Thursday, 20 August 2009

Rihanna's Sanskrit tattoo

Beckham's not the only one who has a Devanagari tattoo that's come under fire. This article reports that Rihanna is getting flack for having a misspelled Sanskrit tattoo.

I decided to see if I could find out how accurate it was, purely in the interests of linguistics of course...

The tattoo is upside down in all the photos I could find, so I rotated it:



This is from the Bhagavad Gita 10.4-5. The whole verse is

बुद्धिर्ज्ञानमसम्मोहः क्षमा सत्यं दमः शमः ।
सुखं दुःखं भवोऽभावो भयं चाभयमेव च । ४ ।
अहिंसा समता तुष्टिस्तपो दानं यशोऽश: ।
भवन्यि भावा भूतानां मत्त एव पृथग्विधा: । ५ ।

4. Discernment, knowledge, freedom from delusion, long suffering, truth, self-restraint, inward calm, pleasure, pain, birth, death, fear and fearlessness;
5. Non-violence, even-mindedness, contentment, austerity, beneficence, good and ill fame,—all these various attributes of creatures proceed verily from Me.
(translation)

The tattoo starts with the second half of the first line, so
क्षमा सत्यं दमः शमः
kṣamā satyaṃ damaḥ śamaḥ
"long suffering, truthfulness, self-restraint, inward calm"

It's missing the anusvāra (the dot) over सत्यं (satyaṃ), and दम: (damaḥ) looks more like टम: (ṭamaḥ) to me. (The visarga on the last word is there but it's hidden by the clothing.) And the letters म (ma) and य (ya) look pretty much identical.

More important is the next line, which is incomplete. The original is
सुखं दुःखं भवोऽभावो भयं चाभयमेव च
sukhaṃ duḥkhaṃ bhavo 'bhāvo bhayaṃ cābhayam eva ca
"pleasure, pain, birth, death, fear and fearlessness"

In this photo we can see a bit more. It appears to be
भयं चा भय
bhayaṃ cābhaya
So the first half of the line is missing. But presumably the second half of the line is complete, because we know the tattoo ends with च ।।.

So her tattoo reads
long suffering, truthfulness, self-restraint, inward calm, fear and fearlessness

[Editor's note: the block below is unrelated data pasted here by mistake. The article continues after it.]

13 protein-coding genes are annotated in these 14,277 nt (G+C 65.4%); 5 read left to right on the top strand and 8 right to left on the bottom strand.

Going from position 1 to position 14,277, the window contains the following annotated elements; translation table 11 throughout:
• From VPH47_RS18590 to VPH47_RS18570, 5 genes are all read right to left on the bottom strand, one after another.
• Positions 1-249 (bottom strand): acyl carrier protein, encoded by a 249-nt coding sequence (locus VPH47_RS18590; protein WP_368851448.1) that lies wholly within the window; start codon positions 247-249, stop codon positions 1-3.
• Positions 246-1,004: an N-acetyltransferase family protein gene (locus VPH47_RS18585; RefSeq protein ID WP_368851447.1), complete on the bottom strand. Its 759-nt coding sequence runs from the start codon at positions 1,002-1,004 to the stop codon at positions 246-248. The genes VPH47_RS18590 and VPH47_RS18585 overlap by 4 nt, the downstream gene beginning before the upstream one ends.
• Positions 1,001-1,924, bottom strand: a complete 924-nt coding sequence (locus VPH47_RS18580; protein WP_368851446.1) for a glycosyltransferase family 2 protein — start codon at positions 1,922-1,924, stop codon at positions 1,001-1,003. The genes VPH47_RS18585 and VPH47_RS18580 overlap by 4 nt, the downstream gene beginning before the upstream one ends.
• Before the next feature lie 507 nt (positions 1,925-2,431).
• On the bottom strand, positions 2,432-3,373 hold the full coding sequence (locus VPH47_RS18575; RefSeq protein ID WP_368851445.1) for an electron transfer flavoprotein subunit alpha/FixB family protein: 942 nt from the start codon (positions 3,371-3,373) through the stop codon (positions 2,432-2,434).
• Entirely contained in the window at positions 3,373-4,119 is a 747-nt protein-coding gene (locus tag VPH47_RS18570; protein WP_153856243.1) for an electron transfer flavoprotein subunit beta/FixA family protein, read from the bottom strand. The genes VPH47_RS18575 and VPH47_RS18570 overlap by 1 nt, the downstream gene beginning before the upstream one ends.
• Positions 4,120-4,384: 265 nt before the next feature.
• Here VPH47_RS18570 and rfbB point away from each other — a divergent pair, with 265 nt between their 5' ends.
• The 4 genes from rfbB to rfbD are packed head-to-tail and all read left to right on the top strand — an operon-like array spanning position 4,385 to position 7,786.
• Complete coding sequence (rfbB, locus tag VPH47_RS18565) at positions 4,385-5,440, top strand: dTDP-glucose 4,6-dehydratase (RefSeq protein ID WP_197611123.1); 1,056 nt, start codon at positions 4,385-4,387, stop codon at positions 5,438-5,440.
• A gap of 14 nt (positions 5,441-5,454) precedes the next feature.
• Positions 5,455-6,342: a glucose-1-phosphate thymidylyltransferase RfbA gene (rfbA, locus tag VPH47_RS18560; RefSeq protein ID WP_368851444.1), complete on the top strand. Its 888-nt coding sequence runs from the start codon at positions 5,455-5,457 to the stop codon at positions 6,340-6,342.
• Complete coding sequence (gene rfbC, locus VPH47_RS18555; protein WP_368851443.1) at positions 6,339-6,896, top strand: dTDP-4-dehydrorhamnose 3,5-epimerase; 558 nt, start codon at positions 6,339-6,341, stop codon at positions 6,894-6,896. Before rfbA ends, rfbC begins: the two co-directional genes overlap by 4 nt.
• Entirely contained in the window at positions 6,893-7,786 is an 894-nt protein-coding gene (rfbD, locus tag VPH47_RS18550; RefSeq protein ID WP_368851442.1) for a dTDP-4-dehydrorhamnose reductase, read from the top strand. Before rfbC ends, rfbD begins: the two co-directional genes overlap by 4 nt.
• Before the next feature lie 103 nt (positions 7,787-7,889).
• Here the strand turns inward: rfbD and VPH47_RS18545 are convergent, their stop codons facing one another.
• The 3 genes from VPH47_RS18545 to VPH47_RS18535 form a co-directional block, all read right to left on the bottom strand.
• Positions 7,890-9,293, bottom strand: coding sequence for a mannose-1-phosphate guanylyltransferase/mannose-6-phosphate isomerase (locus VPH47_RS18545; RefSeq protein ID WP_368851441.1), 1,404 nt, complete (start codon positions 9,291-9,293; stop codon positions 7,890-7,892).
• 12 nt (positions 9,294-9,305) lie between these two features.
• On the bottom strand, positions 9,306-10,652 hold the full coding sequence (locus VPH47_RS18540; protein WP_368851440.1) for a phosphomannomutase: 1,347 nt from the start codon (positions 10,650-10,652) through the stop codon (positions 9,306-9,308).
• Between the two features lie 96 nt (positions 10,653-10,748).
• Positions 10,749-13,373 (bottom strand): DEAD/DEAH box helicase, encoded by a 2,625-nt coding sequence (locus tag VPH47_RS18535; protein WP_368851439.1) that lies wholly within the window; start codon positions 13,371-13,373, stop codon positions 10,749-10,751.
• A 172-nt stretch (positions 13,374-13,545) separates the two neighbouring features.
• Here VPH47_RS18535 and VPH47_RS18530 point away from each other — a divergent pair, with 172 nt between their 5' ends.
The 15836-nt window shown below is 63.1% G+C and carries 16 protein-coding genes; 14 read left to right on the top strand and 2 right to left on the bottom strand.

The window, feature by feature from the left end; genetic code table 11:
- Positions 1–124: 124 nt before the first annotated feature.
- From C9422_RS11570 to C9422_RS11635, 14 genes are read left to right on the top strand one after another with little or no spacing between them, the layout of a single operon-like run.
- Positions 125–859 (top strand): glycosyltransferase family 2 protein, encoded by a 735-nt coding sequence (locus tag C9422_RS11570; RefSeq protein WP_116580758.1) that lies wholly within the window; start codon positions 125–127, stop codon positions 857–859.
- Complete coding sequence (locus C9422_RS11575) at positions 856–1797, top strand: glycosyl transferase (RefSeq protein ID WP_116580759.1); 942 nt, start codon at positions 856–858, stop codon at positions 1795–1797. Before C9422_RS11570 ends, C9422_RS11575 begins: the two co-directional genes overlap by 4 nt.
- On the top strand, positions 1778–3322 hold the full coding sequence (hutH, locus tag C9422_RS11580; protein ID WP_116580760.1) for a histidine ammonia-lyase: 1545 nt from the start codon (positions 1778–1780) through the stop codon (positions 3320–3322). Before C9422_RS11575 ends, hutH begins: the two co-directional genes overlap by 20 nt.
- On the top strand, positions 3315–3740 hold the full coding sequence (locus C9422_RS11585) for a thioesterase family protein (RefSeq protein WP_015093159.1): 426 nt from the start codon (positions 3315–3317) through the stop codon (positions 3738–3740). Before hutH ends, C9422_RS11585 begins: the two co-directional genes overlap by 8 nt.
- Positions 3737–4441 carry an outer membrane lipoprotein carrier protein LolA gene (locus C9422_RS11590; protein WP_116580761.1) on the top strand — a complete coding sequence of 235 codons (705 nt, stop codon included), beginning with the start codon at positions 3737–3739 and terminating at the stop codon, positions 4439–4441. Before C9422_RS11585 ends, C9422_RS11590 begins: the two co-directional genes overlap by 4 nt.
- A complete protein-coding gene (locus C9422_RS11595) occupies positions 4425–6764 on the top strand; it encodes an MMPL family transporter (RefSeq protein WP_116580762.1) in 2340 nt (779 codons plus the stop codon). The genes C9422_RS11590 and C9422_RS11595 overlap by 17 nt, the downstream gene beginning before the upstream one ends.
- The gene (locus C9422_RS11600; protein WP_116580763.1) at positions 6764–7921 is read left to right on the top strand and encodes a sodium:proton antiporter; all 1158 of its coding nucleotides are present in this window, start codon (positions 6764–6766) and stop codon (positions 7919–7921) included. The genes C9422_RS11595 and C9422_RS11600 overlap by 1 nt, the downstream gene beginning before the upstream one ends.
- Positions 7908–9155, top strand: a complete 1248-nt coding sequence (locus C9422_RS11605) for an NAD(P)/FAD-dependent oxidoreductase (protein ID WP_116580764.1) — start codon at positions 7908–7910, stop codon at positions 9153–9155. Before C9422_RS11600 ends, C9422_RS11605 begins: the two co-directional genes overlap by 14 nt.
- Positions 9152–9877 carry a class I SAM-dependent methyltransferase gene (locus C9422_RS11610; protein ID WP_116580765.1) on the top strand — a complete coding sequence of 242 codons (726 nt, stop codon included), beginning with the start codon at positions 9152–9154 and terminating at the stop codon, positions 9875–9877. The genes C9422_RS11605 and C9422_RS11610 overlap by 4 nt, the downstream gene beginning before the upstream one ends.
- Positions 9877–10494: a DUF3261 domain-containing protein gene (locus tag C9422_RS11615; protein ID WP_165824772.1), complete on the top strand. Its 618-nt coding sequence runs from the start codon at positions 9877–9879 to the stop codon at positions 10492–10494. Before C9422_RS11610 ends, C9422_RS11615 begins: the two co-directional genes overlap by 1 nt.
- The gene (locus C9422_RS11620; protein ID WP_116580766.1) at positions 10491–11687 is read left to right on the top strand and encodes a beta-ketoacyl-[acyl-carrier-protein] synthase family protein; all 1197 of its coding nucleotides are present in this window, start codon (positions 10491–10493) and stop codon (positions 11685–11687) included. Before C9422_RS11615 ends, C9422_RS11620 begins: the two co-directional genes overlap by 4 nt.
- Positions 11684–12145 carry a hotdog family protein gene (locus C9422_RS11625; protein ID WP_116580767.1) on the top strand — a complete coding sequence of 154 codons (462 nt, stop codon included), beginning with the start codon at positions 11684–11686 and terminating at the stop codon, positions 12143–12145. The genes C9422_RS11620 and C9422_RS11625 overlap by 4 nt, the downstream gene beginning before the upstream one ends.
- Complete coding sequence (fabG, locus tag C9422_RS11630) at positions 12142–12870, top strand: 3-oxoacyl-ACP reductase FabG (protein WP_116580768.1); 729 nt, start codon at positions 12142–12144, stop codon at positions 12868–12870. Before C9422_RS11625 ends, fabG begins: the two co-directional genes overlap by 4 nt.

and it is missing
pleasure, pain, birth, death

7 comments :

Glen Gordon said...

It's nice to see that at least this part of her hasn't been bruised beyond recognition by her last rotten boyfriend. Oh dear, did I just say that? My bad. Anyways, it's not a bad message to be tattooed with so good one on her. Sounds like the Sanskrit version of "Life's like a box of chocolates" but more chic.

Lynz said...
This comment has been removed by the author.
Lynz said...

I don't know much about Sanskrit, so would you kindly translate "Life is like a box of chocolates" for me? Thank you! :)

Broadway said...

@Lynz
lol I highly doubt the word "chocolate" exists in the sanskrit vocabulary.

Andrew Dumais said...

I think that if you are going to take wisdom out of one of the foremost holy books of Indian culture you should have respect for the text. Spelling the passage correctly and using appropriate grammar should be top priorities, especially with the permanency of a tattoo. Her attempt to express herself through a tattoo of another's expression does a disservice to both her and it. The situation is comparable to the drunk at the bar always misquoting Ezra Pound's Canto 1 at closing time.

Tanuj Gupta said...

@Broadway choclate in sanskrit is Chakleh....and fyi you can't doubt the world's oldest language on vocabulary

goofy said...

None of my Sanskrit dictionaries (Monier-Williams, Apte, Macdonell) have an entry for "chocolate".